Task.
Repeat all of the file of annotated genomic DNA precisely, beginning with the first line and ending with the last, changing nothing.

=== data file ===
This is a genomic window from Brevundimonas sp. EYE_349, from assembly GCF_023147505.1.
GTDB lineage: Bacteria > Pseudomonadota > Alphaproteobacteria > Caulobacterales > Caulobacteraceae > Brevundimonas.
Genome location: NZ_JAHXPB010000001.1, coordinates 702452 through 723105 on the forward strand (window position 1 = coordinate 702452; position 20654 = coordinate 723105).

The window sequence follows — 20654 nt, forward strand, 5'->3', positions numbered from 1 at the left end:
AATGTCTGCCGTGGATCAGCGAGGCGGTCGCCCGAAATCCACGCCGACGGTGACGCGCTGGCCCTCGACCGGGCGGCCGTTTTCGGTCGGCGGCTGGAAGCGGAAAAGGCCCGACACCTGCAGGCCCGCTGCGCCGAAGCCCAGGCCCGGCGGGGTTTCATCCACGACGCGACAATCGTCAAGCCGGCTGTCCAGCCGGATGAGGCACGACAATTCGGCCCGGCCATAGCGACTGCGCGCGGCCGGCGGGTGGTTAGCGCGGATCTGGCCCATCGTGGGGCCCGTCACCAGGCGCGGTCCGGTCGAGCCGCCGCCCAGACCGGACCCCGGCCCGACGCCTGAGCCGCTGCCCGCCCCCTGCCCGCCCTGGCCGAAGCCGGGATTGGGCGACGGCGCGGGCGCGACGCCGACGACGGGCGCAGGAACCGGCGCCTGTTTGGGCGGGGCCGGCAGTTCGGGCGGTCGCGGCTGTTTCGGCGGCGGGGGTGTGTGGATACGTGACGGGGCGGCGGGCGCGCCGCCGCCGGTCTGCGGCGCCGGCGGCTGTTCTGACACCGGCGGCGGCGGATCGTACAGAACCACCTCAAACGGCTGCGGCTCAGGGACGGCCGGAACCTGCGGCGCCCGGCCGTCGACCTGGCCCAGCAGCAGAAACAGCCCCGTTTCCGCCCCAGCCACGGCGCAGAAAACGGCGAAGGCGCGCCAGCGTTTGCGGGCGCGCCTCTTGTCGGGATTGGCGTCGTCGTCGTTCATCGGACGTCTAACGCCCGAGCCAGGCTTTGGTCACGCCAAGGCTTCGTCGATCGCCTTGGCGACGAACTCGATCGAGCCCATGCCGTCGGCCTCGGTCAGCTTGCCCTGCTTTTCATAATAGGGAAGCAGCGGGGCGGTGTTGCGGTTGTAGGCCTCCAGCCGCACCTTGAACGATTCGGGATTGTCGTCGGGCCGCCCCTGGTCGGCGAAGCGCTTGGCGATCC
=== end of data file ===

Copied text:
This is a genomic window from Brevundimonas sp. EYE_349, from assembly GCF_023147505.1.
GTDB lineage: Bacteria > Pseudomonadota > Alphaproteobacteria > Caulobacterales > Caulobacteraceae > Brevundimonas.
Genome location: NZ_JAHXPB010000001.1, coordinates 702452 through 723105 on the forward strand (window position 1 = coordinate 702452; position 20654 = coordinate 723105).

The window sequence follows — 20654 nt, forward strand, 5'->3', positions numbered from 1 at the left end:
AATGTCTGCCGTGGATCAGCGAGGCGGTCGCCCGAAATCCACGCCGACGGTGACGCGCTGGCCCTCGACCGGGCGGCCGTTTTCGGTCGGCGGCTGGAAGCGGAAAAGGCCCGACACCTGCAGGCCCGCTGCGCCGAAGCCCAGGCCCGGCGGGGTTTCATCCACGACGCGACAATCGTCAAGCCGGCTGTCCAGCCGGATGAGGCACGACAATTCGGCCCGGCCATAGCGACTGCGCGCGGCCGGCGGGTGGTTAGCGCGGATCTGGCCCATCGTGGGGCCCGTCACCAGGCGCGGTCCGGTCGAGCCGCCGCCCAGACCGGACCCCGGCCCGACGCCTGAGCCGCTGCCCGCCCCCTGCCCGCCCTGGCCGAAGCCGGGATTGGGCGACGGCGCGGGCGCGACGCCGACGACGGGCGCAGGAACCGGCGCCTGTTTGGGCGGGGCCGGCAGTTCGGGCGGTCGCGGCTGTTTCGGCGGCGGGGGTGTGTGGATACGTGACGGGGCGGCGGGCGCGCCGCCGCCGGTCTGCGGCGCCGGCGGCTGTTCTGACACCGGCGGCGGCGGATCGTACAGAACCACCTCAAACGGCTGCGGCTCAGGGACGGCCGGAACCTGCGGCGCCCGGCCGTCGACCTGGCCCAGCAGCAGAAACAGCCCCGTTTCCGCCCCAGCCACGGCGCAGAAAACGGCGAAGGCGCGCCAGCGTTTGCGGGCGCGCCTCTTGTCGGGATTGGCGTCGTCGTCGTTCATCGGACGTCTAACGCCCGAGCCAGGCTTTGGTCACGCCAAGGCTTCGTCGATCGCCTTGGCGACGAACTCGATCGAGCCCATGCCGTCGGCCTCGGTCAGCTTGCCCTGCTTTTCATAATAGGGAAGCAGCGGGGCGGTGTTGCGGTTGTAGGCCTCCAGCCGCACCTTGAACGATTCGGGATTGTCGTCGGGCCGCCCCTGGTCGGCGAAGCGCTTGGCGATCC